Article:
Until July 2017, documenting the seasons of coastal Dorset. I'm a complete amateur so don't trust I'm always right. If ever you see I'm wrong - whether with identifications or in anything else - do say! Meanwhile . . . I've now moved to Halifax in West Yorkshire. Click on the link below to collect the new URL. Don't forget to follow there!

Monday, 2 February 2009


It's not always blue skies in Dorset.
There are mists and rains and all sorts of exciting things which take crispness out of the view.
And it's good. Without days like these, I'd feel guilty, as if I spent the whole of my life on holiday.
Here's a gorse bush. A jolly little thing springing from the gloom on a you-have-to-peer-if- you are to-see-anything-distinctly kind of day.
And here is the internationally famous (well, it is now, isn't it?) Elder Whirl. Rain has turned its usually yellow lichen to green.
* * * * *
Useful Information Given Me By My Parents When I was Growing Up:-
If you break the needle when playing a 78 rpm record - you can use a Blackthorn spike.

(They wouldn't have liked me to go into the world unprepared.)
Other Useful Information:-
. The lower branches of Holly Trees have prickles but the ones too high to be eaten by mammals don't.
(I wish it were the other way round.)
Blackthorn usually flowers before Hawthorn.
* * * * *
Personal Information:-
I've never tried a Blackthorn Thorn on a 78 rpm record.
I don't eat Holly Leaves.
Information About Branches:-
There are buds of some kind swelling on the Hawthorn (May) but nothing is swelling yet on Blackthorn. So, that's back to front for a start.

Blackthorn has horrific looking spikes low down and none high up.
Here is the Blackthorn branch I'll be following.
(Except (7th February 2009) I'm no longer convinced this particular branch is Blackthorn - we'll see!)
And as a postscript . . . skies in Dorset aren't always blue - but when they are - they are!
See again how the large thorns peter out, the higher the tree grows?
N.B. I've been scratched by brambles and gouged by briars but, despite their forbidding looks - I've never been harmed by a Blackthorn. They simply don't seem to reach out and grab you in the same way.


Anonymous said...

I'm going to have to wade through the snow and take a look at my Holly tree. I've never heard about the prickle distribution rule before. I'll take the binoculars too!

Lucy Corrander Now in Halifax! said...

Hope I'm right, Easygardener! Better let me know, either way!

And with the blackthorn thorns - I hadn't known about the thorns fading out as the tree goes higher before . . . it's just something I observed when looking at them for this post. Might be worth checking that too if you come across some bushes.

Snow - we had five minutes of very fine but reasonably dense snow this morning (2nd February) and I got very excited - then it stopped. So I'm jealous you have snow to wade through!


Scattered Gardener said...

Wish I'd read this before I waded through the snow in Nonsuch Park today! I'll have a look next time... Don't think I'll be allowed to try out the blackthorn on our precious vinyl 33s (even though beloved hasn't replaced the needle which broke some years ago).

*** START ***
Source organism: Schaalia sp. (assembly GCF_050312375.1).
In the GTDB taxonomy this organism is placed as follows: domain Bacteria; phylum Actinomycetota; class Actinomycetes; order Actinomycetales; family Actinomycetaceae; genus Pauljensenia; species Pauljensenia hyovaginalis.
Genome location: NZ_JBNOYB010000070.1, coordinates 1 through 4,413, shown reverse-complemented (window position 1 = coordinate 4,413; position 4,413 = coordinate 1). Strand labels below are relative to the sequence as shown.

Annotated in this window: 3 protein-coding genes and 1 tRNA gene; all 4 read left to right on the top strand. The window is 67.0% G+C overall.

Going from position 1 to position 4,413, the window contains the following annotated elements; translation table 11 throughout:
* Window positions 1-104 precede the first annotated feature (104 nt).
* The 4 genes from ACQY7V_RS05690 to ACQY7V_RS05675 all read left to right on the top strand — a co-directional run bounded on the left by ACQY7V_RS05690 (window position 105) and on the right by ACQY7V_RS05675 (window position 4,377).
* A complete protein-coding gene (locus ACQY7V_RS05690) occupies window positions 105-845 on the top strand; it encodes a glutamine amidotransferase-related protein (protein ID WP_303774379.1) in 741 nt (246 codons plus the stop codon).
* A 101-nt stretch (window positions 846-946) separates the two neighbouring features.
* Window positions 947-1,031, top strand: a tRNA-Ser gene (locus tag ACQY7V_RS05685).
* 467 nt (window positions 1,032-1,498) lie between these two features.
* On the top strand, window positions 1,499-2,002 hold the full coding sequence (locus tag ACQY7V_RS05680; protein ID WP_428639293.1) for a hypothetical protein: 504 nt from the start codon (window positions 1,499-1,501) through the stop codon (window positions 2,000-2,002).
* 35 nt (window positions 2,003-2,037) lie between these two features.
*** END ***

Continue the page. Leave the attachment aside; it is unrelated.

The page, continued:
Scattered Gardener said...

p.s. I find the yellow type is really hard to read on apricot background.

Dominic Rivron said...

I don't know about blackthorn thorns, but my dad and I once built a record player out of Meccano. We stuck a paper horn on the end of the arm, transfixed by an ordinary sewing pin. It worked fine for 45s, although I wouldn't vouch for the state of the records long-term! Our next-door neighbour donated the records: 7 Little Girls Sitting in the Backseat, The Bubblecar Song, and I can't remember what else.

Sue Catmint said...

If you imported giraffes then you wouldn't get prickled. Thank you again, Lucy, for magical photos.

Jane O' said...

That's very interesting about using a Blackthorn for a record needle. I need to tell my husband about that. He collects 78s.
Stop by Thyme for Herbs. I have an award for you :)

Lucy Corrander Now in Halifax! said...

Scattered Gardener

Isn't 'Nonsuch' a lovely word!

Do you know where the name comes from?

'Yellow Type on an apricot background' - yes, that would be hard to read - but there shouldn't be any. Either it's something to do with your screen or . . . mine!

The background is apricot - but the type is brown.

If anyone else is seeing yellow, do let me know and I'll see if I need to change the settings.


Lucy Corrander Now in Halifax! said...

Catmint - I once saw ostriches in a field beside the railway line between Dorchester and Poole . . . but not giraffes . . . yet!


Lucy Corrander Now in Halifax! said...

Dominic, Scattered Gardener and Jane-Marie . . .

About using blackthorn thorns on old style records - this was an idea from the days of the second world war . . . when playing music in the 'now' might be more important than worrying about saving your records for the future - which might, or might not, exist.

So, although my understanding is that it works - I wouldn't necessarily say it's a good idea.

(Indeed, my Dad did mention that it wasn't very good for the records!)

Jane-Marie - if you do persuade your husband to try it, don't let him try it on a record that matters to him! (Except in an emergency!)

(Nor on your 33s Scattered Gardener!)

But, Dominic, the mecano record player you made with your dad sounds wonderful!

(I think I'm the only person I know who likes the record 'Three Little Girls, sitting in the backseat,' - probably because it brings cheerful memories of my childhood!)